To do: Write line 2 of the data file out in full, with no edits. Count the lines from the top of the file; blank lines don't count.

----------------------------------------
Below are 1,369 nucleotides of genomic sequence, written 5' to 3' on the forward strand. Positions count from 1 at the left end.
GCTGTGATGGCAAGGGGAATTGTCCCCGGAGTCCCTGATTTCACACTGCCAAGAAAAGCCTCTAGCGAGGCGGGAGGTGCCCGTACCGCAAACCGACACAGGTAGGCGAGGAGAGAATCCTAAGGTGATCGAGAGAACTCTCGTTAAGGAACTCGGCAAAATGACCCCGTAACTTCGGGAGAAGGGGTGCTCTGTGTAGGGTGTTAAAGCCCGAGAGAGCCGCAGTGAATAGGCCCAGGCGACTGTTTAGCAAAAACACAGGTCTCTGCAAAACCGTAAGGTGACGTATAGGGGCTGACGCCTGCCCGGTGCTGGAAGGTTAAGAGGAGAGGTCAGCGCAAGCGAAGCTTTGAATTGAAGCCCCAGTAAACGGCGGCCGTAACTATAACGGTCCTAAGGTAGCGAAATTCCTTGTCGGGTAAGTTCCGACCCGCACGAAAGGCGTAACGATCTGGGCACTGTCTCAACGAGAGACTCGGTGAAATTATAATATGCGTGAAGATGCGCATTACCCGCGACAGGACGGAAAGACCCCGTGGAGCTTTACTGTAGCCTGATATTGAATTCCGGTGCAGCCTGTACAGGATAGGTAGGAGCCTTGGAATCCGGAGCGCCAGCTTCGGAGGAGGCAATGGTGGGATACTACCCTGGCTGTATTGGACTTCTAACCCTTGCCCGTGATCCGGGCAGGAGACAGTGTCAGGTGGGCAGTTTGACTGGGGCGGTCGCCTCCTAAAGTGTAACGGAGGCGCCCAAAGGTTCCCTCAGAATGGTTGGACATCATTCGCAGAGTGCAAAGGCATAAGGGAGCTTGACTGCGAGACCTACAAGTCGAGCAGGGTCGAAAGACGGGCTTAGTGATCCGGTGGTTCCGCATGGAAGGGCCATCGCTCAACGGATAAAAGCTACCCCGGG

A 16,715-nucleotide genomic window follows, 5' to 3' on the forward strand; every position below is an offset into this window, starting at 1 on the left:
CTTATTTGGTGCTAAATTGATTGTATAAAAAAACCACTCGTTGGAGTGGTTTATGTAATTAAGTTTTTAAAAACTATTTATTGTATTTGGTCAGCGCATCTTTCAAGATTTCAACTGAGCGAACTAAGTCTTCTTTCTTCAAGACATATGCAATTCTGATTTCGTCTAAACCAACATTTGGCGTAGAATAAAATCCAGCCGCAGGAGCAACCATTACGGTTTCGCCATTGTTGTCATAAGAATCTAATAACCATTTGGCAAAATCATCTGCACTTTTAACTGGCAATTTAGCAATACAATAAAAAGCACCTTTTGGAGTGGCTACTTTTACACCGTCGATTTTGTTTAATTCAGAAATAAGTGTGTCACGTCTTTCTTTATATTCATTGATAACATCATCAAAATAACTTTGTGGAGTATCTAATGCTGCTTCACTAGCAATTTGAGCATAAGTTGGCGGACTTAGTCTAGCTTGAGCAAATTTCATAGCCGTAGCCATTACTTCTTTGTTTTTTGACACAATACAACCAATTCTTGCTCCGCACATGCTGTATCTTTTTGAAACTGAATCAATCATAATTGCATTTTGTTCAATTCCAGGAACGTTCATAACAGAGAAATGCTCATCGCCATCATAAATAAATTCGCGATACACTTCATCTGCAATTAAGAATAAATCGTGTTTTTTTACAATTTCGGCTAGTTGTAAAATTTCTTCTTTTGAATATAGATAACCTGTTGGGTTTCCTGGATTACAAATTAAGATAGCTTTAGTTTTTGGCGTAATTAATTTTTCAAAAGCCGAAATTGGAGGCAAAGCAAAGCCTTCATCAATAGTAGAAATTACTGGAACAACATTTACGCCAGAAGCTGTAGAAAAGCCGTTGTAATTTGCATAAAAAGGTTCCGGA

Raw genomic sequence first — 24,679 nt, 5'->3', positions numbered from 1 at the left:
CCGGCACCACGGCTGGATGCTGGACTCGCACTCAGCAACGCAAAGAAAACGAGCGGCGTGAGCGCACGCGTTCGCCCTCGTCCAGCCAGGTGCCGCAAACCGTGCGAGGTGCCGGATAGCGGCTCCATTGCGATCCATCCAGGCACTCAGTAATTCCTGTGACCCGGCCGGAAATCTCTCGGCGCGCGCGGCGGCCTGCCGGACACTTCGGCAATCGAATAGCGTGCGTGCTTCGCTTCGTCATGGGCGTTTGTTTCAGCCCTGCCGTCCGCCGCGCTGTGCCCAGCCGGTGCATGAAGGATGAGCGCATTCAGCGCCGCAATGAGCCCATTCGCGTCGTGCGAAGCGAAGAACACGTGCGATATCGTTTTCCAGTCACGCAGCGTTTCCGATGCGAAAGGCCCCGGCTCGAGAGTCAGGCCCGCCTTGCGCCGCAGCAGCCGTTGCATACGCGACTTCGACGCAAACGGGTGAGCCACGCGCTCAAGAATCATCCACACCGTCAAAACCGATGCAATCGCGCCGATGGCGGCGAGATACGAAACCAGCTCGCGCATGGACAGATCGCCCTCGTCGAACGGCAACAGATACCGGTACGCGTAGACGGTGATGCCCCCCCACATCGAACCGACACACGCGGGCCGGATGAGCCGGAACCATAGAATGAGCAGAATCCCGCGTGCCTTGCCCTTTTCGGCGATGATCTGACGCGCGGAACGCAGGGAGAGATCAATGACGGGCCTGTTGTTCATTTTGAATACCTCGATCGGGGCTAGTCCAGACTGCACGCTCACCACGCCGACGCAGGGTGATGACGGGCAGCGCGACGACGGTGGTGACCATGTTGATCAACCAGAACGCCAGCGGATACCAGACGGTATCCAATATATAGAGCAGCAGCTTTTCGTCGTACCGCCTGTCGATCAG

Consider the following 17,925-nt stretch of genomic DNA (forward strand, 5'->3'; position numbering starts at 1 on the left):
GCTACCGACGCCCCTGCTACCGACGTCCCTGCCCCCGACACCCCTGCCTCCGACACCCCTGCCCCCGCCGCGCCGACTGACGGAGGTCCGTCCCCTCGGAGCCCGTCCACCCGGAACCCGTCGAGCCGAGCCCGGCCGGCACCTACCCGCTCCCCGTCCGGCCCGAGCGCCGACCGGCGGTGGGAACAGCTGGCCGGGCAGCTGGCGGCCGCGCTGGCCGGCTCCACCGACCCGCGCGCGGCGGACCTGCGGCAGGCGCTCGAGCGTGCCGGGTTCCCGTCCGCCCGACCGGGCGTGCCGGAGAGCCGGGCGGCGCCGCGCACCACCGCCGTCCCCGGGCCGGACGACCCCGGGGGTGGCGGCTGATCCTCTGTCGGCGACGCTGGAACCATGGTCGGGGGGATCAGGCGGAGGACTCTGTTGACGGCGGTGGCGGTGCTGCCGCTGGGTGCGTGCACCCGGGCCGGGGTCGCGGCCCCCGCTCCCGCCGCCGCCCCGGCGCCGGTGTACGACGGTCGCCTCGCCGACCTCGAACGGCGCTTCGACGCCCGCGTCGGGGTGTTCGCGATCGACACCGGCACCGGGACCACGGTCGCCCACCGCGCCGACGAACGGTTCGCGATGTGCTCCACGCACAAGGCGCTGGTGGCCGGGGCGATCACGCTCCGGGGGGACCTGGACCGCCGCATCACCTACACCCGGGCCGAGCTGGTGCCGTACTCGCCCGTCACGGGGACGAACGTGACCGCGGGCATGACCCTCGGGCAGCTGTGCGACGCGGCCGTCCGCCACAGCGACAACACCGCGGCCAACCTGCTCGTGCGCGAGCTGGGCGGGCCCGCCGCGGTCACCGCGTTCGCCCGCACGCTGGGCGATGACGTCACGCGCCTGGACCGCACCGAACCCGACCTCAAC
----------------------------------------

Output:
GCTGTGATGGCAAGGGGAATTGTCCCCGGAGTCCCTGATTTCACACTGCCAAGAAAAGCCTCTAGCGAGGCGGGAGGTGCCCGTACCGCAAACCGACACAGGTAGGCGAGGAGAGAATCCTAAGGTGATCGAGAGAACTCTCGTTAAGGAACTCGGCAAAATGACCCCGTAACTTCGGGAGAAGGGGTGCTCTGTGTAGGGTGTTAAAGCCCGAGAGAGCCGCAGTGAATAGGCCCAGGCGACTGTTTAGCAAAAACACAGGTCTCTGCAAAACCGTAAGGTGACGTATAGGGGCTGACGCCTGCCCGGTGCTGGAAGGTTAAGAGGAGAGGTCAGCGCAAGCGAAGCTTTGAATTGAAGCCCCAGTAAACGGCGGCCGTAACTATAACGGTCCTAAGGTAGCGAAATTCCTTGTCGGGTAAGTTCCGACCCGCACGAAAGGCGTAACGATCTGGGCACTGTCTCAACGAGAGACTCGGTGAAATTATAATATGCGTGAAGATGCGCATTACCCGCGACAGGACGGAAAGACCCCGTGGAGCTTTACTGTAGCCTGATATTGAATTCCGGTGCAGCCTGTACAGGATAGGTAGGAGCCTTGGAATCCGGAGCGCCAGCTTCGGAGGAGGCAATGGTGGGATACTACCCTGGCTGTATTGGACTTCTAACCCTTGCCCGTGATCCGGGCAGGAGACAGTGTCAGGTGGGCAGTTTGACTGGGGCGGTCGCCTCCTAAAGTGTAACGGAGGCGCCCAAAGGTTCCCTCAGAATGGTTGGACATCATTCGCAGAGTGCAAAGGCATAAGGGAGCTTGACTGCGAGACCTACAAGTCGAGCAGGGTCGAAAGACGGGCTTAGTGATCCGGTGGTTCCGCATGGAAGGGCCATCGCTCAACGGATAAAAGCTACCCCGGG